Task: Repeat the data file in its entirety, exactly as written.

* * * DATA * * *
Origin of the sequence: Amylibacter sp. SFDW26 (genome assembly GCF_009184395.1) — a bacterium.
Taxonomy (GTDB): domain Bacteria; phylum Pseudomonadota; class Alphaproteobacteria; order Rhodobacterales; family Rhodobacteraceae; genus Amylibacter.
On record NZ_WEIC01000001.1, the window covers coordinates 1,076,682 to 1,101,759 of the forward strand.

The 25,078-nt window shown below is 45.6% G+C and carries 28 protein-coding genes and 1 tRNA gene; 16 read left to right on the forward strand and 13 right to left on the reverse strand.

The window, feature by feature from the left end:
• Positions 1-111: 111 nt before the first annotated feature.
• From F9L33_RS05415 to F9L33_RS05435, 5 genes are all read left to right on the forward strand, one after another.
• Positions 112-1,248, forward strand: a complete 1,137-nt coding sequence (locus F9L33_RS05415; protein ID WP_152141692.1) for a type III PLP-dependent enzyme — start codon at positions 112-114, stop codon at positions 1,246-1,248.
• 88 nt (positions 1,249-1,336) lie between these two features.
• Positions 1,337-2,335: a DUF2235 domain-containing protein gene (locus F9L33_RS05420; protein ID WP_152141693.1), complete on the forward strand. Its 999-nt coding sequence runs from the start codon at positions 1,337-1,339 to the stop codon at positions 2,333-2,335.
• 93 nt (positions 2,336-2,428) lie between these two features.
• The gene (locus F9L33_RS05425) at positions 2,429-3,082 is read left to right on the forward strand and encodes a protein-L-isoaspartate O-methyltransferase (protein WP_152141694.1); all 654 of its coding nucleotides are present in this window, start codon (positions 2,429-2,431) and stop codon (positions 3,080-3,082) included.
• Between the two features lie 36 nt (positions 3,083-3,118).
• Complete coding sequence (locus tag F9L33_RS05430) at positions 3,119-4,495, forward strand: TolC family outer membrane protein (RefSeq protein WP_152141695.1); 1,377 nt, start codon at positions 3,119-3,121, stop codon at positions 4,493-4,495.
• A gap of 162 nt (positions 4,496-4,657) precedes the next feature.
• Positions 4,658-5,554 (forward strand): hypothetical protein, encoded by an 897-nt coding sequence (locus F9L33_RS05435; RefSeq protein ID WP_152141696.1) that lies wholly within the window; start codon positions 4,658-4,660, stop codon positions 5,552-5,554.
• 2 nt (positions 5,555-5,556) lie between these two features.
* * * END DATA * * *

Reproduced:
Origin of the sequence: Amylibacter sp. SFDW26 (genome assembly GCF_009184395.1) — a bacterium.
Taxonomy (GTDB): domain Bacteria; phylum Pseudomonadota; class Alphaproteobacteria; order Rhodobacterales; family Rhodobacteraceae; genus Amylibacter.
On record NZ_WEIC01000001.1, the window covers coordinates 1,076,682 to 1,101,759 of the forward strand.

The 25,078-nt window shown below is 45.6% G+C and carries 28 protein-coding genes and 1 tRNA gene; 16 read left to right on the forward strand and 13 right to left on the reverse strand.

The window, feature by feature from the left end:
• Positions 1-111: 111 nt before the first annotated feature.
• From F9L33_RS05415 to F9L33_RS05435, 5 genes are all read left to right on the forward strand, one after another.
• Positions 112-1,248, forward strand: a complete 1,137-nt coding sequence (locus F9L33_RS05415; protein ID WP_152141692.1) for a type III PLP-dependent enzyme — start codon at positions 112-114, stop codon at positions 1,246-1,248.
• 88 nt (positions 1,249-1,336) lie between these two features.
• Positions 1,337-2,335: a DUF2235 domain-containing protein gene (locus F9L33_RS05420; protein ID WP_152141693.1), complete on the forward strand. Its 999-nt coding sequence runs from the start codon at positions 1,337-1,339 to the stop codon at positions 2,333-2,335.
• 93 nt (positions 2,336-2,428) lie between these two features.
• The gene (locus F9L33_RS05425) at positions 2,429-3,082 is read left to right on the forward strand and encodes a protein-L-isoaspartate O-methyltransferase (protein WP_152141694.1); all 654 of its coding nucleotides are present in this window, start codon (positions 2,429-2,431) and stop codon (positions 3,080-3,082) included.
• Between the two features lie 36 nt (positions 3,083-3,118).
• Complete coding sequence (locus tag F9L33_RS05430) at positions 3,119-4,495, forward strand: TolC family outer membrane protein (RefSeq protein WP_152141695.1); 1,377 nt, start codon at positions 3,119-3,121, stop codon at positions 4,493-4,495.
• A gap of 162 nt (positions 4,496-4,657) precedes the next feature.
• Positions 4,658-5,554 (forward strand): hypothetical protein, encoded by an 897-nt coding sequence (locus F9L33_RS05435; RefSeq protein ID WP_152141696.1) that lies wholly within the window; start codon positions 4,658-4,660, stop codon positions 5,552-5,554.
• 2 nt (positions 5,555-5,556) lie between these two features.